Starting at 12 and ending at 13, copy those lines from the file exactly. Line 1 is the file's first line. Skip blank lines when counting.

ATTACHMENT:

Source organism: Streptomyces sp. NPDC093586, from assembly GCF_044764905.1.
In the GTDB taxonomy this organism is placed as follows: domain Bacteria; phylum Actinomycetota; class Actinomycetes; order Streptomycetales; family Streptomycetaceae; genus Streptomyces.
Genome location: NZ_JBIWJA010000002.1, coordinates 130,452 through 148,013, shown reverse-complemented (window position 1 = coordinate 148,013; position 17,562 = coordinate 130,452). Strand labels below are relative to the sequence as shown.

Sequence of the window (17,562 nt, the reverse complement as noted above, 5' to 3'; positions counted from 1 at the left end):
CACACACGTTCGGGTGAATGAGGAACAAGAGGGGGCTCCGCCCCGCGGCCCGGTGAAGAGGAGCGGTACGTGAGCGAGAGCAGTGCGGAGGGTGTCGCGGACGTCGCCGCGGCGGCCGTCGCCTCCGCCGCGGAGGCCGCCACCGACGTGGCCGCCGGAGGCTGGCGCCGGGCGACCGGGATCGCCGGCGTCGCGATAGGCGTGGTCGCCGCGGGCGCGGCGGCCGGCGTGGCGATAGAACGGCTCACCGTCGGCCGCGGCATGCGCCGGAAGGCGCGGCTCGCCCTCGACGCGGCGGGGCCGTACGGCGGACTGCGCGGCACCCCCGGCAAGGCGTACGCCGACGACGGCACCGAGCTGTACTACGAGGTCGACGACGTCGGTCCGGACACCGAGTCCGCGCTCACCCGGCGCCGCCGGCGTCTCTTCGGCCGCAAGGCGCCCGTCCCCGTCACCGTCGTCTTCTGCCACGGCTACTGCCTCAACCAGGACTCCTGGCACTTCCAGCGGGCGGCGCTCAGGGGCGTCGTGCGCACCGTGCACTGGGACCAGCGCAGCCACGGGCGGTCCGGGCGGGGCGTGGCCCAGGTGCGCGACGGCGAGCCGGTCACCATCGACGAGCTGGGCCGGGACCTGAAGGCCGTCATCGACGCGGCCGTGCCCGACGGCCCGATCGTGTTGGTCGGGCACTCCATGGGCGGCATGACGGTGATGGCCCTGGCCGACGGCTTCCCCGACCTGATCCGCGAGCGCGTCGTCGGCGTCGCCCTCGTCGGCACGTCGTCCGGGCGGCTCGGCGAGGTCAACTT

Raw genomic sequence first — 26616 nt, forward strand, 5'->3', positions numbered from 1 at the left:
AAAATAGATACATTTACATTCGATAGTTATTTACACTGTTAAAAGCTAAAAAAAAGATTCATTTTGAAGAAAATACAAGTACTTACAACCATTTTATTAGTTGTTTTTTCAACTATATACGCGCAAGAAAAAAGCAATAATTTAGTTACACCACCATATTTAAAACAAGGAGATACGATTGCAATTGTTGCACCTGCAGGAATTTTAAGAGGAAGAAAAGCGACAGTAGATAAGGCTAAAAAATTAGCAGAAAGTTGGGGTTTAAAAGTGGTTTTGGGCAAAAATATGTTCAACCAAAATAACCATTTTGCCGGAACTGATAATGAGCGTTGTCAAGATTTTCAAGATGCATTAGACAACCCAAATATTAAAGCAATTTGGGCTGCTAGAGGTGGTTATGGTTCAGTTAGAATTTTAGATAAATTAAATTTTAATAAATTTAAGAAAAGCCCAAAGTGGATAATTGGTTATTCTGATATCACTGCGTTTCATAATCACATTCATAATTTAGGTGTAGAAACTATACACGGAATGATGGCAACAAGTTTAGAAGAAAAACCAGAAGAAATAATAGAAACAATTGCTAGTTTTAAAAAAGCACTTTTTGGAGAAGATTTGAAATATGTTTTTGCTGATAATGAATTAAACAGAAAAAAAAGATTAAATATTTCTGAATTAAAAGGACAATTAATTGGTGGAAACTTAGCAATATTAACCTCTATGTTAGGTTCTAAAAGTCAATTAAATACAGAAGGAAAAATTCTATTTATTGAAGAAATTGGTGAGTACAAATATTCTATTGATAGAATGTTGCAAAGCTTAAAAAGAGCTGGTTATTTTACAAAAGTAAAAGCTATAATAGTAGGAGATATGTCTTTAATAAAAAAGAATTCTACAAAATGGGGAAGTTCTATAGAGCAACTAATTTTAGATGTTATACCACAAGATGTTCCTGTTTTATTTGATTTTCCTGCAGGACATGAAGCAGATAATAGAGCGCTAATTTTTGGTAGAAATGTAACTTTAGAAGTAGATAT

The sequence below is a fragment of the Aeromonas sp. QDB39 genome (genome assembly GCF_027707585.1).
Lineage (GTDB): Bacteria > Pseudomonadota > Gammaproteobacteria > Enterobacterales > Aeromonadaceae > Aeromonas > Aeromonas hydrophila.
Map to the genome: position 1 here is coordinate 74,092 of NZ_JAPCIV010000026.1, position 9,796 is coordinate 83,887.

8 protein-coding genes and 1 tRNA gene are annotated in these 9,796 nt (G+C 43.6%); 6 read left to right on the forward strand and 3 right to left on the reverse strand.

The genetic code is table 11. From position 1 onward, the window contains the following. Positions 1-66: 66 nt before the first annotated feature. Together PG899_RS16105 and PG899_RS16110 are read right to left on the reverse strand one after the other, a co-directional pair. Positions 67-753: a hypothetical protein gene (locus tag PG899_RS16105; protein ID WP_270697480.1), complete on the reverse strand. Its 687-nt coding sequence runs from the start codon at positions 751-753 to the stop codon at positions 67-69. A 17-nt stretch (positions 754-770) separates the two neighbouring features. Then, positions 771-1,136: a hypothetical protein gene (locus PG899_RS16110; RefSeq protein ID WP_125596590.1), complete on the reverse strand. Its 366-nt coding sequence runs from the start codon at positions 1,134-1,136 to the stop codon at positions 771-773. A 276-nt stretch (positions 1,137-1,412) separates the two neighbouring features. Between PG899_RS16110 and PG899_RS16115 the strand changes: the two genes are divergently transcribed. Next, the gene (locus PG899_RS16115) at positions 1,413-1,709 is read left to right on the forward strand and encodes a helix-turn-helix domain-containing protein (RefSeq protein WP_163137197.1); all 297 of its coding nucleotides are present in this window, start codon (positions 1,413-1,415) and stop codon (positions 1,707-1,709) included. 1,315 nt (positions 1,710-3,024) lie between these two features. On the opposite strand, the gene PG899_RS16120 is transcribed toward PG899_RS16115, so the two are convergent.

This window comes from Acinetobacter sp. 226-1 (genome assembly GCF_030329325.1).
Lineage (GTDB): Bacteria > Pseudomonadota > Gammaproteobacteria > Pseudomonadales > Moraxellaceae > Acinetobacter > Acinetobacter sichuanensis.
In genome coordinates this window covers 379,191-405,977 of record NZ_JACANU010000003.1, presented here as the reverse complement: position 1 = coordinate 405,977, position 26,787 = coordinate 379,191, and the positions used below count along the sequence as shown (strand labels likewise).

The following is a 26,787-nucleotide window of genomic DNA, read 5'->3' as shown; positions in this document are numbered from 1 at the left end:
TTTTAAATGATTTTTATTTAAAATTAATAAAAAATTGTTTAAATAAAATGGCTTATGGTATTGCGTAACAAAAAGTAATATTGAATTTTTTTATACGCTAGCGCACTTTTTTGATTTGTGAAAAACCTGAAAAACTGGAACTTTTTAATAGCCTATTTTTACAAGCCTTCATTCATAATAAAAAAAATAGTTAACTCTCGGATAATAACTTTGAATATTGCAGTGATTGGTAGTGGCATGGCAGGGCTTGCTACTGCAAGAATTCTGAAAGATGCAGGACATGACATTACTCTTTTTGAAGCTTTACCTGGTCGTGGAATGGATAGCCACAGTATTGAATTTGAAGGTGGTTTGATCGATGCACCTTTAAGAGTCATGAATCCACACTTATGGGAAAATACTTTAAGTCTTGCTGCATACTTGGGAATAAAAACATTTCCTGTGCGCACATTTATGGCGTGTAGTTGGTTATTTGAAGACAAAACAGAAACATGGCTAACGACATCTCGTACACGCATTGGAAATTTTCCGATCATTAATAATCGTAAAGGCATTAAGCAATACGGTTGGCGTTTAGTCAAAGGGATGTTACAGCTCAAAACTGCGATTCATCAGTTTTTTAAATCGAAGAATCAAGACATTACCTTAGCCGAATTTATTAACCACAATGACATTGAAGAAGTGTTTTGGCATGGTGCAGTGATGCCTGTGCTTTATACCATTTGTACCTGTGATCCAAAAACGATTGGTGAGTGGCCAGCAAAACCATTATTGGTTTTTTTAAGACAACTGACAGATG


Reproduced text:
The genetic code is table 11. From position 1 onward, the window contains the following. Positions 1-66: 66 nt before the first annotated feature. Together PG899_RS16105 and PG899_RS16110 are read right to left on the reverse strand one after the other, a co-directional pair. Positions 67-753: a hypothetical protein gene (locus tag PG899_RS16105; protein ID WP_270697480.1), complete on the reverse strand. Its 687-nt coding sequence runs from the start codon at positions 751-753 to the stop codon at positions 67-69. A 17-nt stretch (positions 754-770) separates the two neighbouring features. Then, positions 771-1,136: a hypothetical protein gene (locus PG899_RS16110; RefSeq protein ID WP_125596590.1), complete on the reverse strand. Its 366-nt coding sequence runs from the start codon at positions 1,134-1,136 to the stop codon at positions 771-773. A 276-nt stretch (positions 1,137-1,412) separates the two neighbouring features. Between PG899_RS16110 and PG899_RS16115 the strand changes: the two genes are divergently transcribed. Next, the gene (locus PG899_RS16115) at positions 1,413-1,709 is read left to right on the forward strand and encodes a helix-turn-helix domain-containing protein (RefSeq protein WP_163137197.1); all 297 of its coding nucleotides are present in this window, start codon (positions 1,413-1,415) and stop codon (positions 1,707-1,709) included. 1,315 nt (positions 1,710-3,024) lie between these two features. On the opposite strand, the gene PG899_RS16120 is transcribed toward PG899_RS16115, so the two are convergent.

This window comes from Acinetobacter sp. 226-1 (genome assembly GCF_030329325.1).